• Keeping away from strong odors, including cooking smells
  • Sitting or reclining instead of lying flat and avoiding physical activity

If you get nausea due to motion sickness, talk with your doctor about strategies to prevent it and manage it.

Alternative treatments for nausea

Alternative or complementary treatments can be very useful for preventing and controlling nausea. Many of them do not use drugs at all, but rely on a mind-body connection. These strategies can be especially helpful for causes like cancer treatments. Alternative treatments include:

  • Biofeedback, which teaches you how to gain conscious control over physical processes
  • Guided imagery
  • Music therapy
  • Relaxation techniques, such as breathing exercises, meditation, and progressive muscle relaxation
  • Systematic desensitization, which teaches you how to reduce anxiety-related problems, such as nausea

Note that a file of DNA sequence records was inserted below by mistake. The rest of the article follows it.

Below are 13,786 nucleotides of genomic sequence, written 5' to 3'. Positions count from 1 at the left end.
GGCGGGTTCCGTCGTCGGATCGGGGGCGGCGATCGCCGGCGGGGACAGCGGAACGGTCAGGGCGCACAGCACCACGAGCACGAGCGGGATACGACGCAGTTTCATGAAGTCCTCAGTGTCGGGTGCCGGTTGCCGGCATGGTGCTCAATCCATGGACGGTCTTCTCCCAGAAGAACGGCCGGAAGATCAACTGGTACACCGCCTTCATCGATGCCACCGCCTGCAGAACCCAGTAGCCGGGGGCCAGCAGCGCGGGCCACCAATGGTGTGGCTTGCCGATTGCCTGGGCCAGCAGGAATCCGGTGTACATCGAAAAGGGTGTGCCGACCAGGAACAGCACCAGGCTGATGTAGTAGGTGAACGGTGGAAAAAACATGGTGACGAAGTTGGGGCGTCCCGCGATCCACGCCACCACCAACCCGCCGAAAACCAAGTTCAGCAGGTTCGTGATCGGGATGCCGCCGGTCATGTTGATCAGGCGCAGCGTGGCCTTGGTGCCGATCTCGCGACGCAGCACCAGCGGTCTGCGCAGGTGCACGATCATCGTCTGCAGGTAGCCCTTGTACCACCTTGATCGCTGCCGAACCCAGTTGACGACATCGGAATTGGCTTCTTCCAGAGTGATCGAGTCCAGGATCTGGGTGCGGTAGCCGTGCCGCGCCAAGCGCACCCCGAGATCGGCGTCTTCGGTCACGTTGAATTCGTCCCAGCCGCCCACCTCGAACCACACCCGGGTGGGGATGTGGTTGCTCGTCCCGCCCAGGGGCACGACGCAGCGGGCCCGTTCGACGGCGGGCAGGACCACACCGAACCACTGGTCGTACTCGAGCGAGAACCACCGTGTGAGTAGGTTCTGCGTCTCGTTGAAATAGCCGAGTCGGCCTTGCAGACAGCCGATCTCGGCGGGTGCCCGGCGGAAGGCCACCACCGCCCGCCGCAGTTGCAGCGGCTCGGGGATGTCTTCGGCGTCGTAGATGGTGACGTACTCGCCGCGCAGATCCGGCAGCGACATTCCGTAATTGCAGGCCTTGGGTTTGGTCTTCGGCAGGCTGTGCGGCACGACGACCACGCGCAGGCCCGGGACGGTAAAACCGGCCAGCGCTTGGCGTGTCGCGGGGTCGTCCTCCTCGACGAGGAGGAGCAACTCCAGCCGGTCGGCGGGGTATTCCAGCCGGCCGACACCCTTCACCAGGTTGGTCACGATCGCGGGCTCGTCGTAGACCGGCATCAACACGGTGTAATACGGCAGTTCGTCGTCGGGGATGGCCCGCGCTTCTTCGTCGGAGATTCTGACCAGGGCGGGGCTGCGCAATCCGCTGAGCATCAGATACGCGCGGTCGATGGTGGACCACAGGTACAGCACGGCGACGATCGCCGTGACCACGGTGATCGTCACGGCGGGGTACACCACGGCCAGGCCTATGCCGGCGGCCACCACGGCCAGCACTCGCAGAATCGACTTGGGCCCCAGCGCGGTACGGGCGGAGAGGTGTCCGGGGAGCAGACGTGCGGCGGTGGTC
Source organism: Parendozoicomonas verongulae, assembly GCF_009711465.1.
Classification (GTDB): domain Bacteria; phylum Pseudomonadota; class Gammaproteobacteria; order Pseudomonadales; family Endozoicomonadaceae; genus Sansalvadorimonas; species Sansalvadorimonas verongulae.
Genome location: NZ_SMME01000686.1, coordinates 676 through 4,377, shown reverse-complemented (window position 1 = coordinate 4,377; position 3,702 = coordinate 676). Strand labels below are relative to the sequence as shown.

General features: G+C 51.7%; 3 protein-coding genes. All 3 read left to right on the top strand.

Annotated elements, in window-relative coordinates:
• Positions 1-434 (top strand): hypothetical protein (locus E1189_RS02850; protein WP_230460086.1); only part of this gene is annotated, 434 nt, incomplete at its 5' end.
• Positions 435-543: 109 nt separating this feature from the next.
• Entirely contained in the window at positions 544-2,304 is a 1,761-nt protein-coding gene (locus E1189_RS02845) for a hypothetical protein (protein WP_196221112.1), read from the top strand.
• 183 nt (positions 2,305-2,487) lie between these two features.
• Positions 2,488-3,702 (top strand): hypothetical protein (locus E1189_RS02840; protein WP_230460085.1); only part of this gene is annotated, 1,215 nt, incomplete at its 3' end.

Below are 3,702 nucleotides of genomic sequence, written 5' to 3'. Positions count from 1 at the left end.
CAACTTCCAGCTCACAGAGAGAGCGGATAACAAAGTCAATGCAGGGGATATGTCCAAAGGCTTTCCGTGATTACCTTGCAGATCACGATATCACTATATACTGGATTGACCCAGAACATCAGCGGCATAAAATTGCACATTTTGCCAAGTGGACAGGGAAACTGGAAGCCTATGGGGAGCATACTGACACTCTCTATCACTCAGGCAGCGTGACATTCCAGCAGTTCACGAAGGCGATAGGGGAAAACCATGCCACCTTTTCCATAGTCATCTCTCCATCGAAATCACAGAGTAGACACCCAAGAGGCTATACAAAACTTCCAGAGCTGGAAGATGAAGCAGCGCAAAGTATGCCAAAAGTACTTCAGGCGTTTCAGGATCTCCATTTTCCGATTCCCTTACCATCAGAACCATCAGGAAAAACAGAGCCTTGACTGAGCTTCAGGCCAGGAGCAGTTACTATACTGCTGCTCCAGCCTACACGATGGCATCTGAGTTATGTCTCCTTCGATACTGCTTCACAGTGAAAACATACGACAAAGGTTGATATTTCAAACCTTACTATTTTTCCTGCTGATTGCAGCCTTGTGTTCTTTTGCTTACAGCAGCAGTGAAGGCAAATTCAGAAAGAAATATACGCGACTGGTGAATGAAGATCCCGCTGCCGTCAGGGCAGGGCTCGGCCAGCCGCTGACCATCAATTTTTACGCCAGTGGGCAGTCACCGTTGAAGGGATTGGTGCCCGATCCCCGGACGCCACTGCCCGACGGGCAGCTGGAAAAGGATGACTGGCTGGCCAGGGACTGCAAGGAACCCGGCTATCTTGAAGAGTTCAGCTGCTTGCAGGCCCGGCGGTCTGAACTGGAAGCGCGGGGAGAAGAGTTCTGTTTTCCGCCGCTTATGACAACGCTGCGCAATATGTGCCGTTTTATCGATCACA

Essential oils and some herbs and plants may also help relieve nausea. This includes ginger, peppermint, lemon and chamomile. While teas and aromatherapy with essential oils are generally safe, talk with your doctor before taking a supplement for nausea.

What are the potential complications of nausea?

Left untreated, nausea can lead to serious complications including:

  • Dehydration due to a decreased desire to drink or ability to hold fluids
  • Poor nutrition due to a decreased desire to eat
Was this helpful?
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  2. Managing Nausea and Vomiting at Home. American Cancer Society.
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  7. Nausea and Vomiting – Adults. MedlinePlus, National Library of Medicine, National Institutes of Health.
  8. Safajou F, Soltani N, Taghizadeh M, et al. The effect of combined inhalation aromatherapy with lemon and peppermint on nausea and vomiting of pregnancy: a double-blind, randomized clinical trial. Iran J Nurs Midwifery Res. 2020;25(5):401-406.
  9. Vomiting. Nemours.
Medical Reviewer: William C. Lloyd III, MD, FACS
Last Review Date: 2021 Apr 28